Build off of your interests and talents. Are you interested in animals? Volunteer at an animal shelter or collect supplies for your local non-profit shelter. Are you good with people? Find a job or volunteer work that's oriented around talking to others. Can you design complex web pages with minimal effort? Offer to help others learn web design. Take your talents and interests and find something you can do based around those. It can be a great help to volunteer or work, and have fun at the same time!
  4. 4
    Consider tutoring younger kids. If one of your talents is that you're an all-A's scholar, see if there's a program at your school that allows you to tutor struggling students. If not, try asking families that have younger kids or advertising a tutoring service—you may get some great opportunities!
    • It's okay to turn down a tutoring offer. If you can't tutor the neighbor's son because he's too loud and disruptive, or if you aren't good at a subject that somebody needs help with, it's okay to politely say, "I'm sorry, I can't do that job" or "I don't think your child and I work together very well."
    • You can either choose to get paid for tutoring or do it for free. If you do choose to make it a job, however, don't overcharge. Few people will hire you if you charge ten dollars an hour!
  5. 5
    Participate in fundraisers and activities for causes you support. Some organizations will host activities to donate to certain causes—for example, walks to support cancer research collect money and donate it to groups that do cancer research. Other activities seek to spread awareness of illnesses, or acceptance of disabled people. Consider participating in these.
    • Be sure you know what group the activity is supporting. Some groups are well known for being surrounded by controversy. Do careful research on an organization before participating in any of their events. You don't want to support something that causes more harm than good.
  6. 6
    Do things that make others happy. You don't need to participate in giant volunteer organizations to make a difference. Consider doing basic things to help people have a brighter day—compliment your classmate's poem, tell someone they look fantastic, help somebody pick up their things if they drop them, hold the door open for others who are struggling to carry things, and so forth. Something that seems little to you can turn someone else's entire day around. Get out there, and help to make the world a better place by making others' lives more enjoyable!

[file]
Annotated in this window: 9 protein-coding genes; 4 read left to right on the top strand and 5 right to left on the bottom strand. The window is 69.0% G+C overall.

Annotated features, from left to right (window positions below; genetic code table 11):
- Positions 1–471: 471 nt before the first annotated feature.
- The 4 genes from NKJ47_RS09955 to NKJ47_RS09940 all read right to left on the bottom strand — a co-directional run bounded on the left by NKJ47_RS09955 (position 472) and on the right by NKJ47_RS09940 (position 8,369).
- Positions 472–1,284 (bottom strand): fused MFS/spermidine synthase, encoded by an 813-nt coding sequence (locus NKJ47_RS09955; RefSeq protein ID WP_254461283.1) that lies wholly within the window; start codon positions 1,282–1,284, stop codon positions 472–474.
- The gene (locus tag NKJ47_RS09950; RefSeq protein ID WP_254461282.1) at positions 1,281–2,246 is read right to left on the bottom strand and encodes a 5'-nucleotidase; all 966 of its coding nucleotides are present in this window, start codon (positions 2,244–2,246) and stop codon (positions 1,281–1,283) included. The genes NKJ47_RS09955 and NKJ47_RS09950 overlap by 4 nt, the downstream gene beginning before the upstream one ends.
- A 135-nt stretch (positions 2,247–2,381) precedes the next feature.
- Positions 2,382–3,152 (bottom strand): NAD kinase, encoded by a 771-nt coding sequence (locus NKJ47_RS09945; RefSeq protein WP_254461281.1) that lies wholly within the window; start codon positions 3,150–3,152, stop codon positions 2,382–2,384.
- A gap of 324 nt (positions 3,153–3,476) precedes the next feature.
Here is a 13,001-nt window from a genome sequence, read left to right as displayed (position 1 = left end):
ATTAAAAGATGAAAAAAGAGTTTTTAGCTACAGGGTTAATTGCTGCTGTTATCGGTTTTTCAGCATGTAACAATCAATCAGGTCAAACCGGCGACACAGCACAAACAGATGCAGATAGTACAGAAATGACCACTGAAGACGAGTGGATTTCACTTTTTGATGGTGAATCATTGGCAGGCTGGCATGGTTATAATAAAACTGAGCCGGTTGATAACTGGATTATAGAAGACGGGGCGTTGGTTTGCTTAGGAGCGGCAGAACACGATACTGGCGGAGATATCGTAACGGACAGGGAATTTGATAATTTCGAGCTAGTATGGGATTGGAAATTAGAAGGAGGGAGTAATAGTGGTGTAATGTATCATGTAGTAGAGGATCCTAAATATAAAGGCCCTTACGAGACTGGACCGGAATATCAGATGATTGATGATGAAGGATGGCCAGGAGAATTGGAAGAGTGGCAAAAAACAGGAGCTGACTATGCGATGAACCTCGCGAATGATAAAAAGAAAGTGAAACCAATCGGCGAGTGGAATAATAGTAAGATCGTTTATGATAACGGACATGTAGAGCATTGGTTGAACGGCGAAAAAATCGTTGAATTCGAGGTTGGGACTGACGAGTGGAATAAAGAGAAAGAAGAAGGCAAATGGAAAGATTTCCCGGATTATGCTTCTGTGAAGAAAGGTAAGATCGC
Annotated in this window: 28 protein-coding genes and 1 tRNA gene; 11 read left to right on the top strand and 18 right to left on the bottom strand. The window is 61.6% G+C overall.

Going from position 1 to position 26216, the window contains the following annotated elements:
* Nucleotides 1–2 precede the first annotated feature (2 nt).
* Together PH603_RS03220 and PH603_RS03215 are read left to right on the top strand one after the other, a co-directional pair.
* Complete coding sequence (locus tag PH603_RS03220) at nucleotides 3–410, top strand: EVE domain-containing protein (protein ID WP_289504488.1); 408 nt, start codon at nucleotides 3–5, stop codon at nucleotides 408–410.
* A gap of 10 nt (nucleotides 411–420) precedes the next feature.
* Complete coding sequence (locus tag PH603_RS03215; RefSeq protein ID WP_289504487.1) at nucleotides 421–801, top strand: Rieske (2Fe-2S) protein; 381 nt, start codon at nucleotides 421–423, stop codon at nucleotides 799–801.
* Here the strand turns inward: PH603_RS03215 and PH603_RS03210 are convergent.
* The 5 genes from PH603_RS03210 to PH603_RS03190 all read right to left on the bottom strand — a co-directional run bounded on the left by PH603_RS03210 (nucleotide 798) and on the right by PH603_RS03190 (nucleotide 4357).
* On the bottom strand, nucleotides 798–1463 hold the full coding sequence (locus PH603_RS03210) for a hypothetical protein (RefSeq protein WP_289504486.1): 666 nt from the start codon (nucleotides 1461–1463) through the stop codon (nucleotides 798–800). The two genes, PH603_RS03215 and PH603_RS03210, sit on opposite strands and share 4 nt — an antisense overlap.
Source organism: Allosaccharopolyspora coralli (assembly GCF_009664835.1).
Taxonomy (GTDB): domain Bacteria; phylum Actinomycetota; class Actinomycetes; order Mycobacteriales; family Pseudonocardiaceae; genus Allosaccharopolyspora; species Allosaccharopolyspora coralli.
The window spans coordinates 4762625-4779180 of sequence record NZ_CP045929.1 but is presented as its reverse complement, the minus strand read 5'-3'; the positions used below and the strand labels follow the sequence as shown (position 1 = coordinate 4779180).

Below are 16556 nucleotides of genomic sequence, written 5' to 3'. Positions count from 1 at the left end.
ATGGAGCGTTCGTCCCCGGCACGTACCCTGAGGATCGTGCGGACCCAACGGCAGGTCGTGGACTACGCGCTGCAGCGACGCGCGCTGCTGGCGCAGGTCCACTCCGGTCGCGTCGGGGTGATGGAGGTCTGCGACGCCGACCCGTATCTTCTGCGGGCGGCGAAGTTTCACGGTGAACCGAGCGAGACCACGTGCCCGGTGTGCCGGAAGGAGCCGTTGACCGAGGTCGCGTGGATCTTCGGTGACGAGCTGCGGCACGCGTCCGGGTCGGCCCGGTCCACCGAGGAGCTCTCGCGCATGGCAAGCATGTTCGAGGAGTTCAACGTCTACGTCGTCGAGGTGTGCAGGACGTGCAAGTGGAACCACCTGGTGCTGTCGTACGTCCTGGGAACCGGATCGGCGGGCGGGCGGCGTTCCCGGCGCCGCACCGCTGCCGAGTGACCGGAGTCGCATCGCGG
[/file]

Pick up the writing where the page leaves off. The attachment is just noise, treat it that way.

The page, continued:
7. Advertisement

Community Q&A

  • Question
    How do I know what my passion is?
    Community Answer
    Community Answer
    Your passion is what you love and enjoy doing - what never seems to get old. If you don't do anything that makes you feel that way, then get out and explore new things, especially things out of your comfort zone. Try new activities, take classes on subjects you've never taken before, and accept invites to things you're not familiar with. You can also delve deeper into a branch of an activity you already enjoy (for example, if you enjoy drawing pictures, try out photography). And remember, there's no rush to know what you enjoy right away - just stay open to opportunities and don't be afraid of trying something new.
  • Question
    Am I a teen if I am twelve?
    Luna Rose
    Top Answerer
    Not quite yet! You'd be considered a "preteen," since you're not yet 13. Of course, you can follow these steps even if you're not a teen yet.
  • Question
    How can I stop being so boring?
    Top Answerer
    If you find yourself to be boring, it will because you yourself are bored. Find ways to cure your boredom, such as taking up a new hobby, volunteering, standing up for a cause, joining clubs, or exploring new places. Do what you enjoy. You may consider yourself to be boring because you aren't being honest with yourself and enjoying the things you like. Even if you are taking part in activities that others like, if you don't like it, then you will be bored. Focus more on being yourself and doing what you like, rather than trying to appear interesting to others. If you do this, you will naturally be perceived as interesting as you are showing off what you are into and being your authentic self. You'll also be a lot happier in the process.

About This Article

Ashley Pritchard, MA
Co-authored by:
School Counselor
This article was co-authored by Ashley Pritchard, MA. Ashley Pritchard is an Academic and School Counselor at Delaware Valley Regional High School in Frenchtown, New Jersey. Ashley has over 3 years of high school, college, and career counseling experience. She has an MA in School Counseling with a specialization in Mental Health from Caldwell University and is certified as an Independent Education Consultant through the University of California, Irvine. This article has been viewed 190,638 times.
36 votes - 85%
Co-authors: 49
Updated: January 10, 2024
Views: 190,638
| Youth
Article SummaryX

To enjoy being a teenager, set realistic expectations for yourself and try to avoid media-based expectations for yourself of how these years “should” go, because everyone experiences being a teen differently. Whenever possible, avoid making decisions based on what other people might think, and instead chase after what interests you, like music or robotics! Additionally, be friendly to people you don’t know, but focus on cultivating a few close friendships with the people who make you feel the best. For tips on how to take what you do well and use it to help people, scroll down!

Did this summary help you?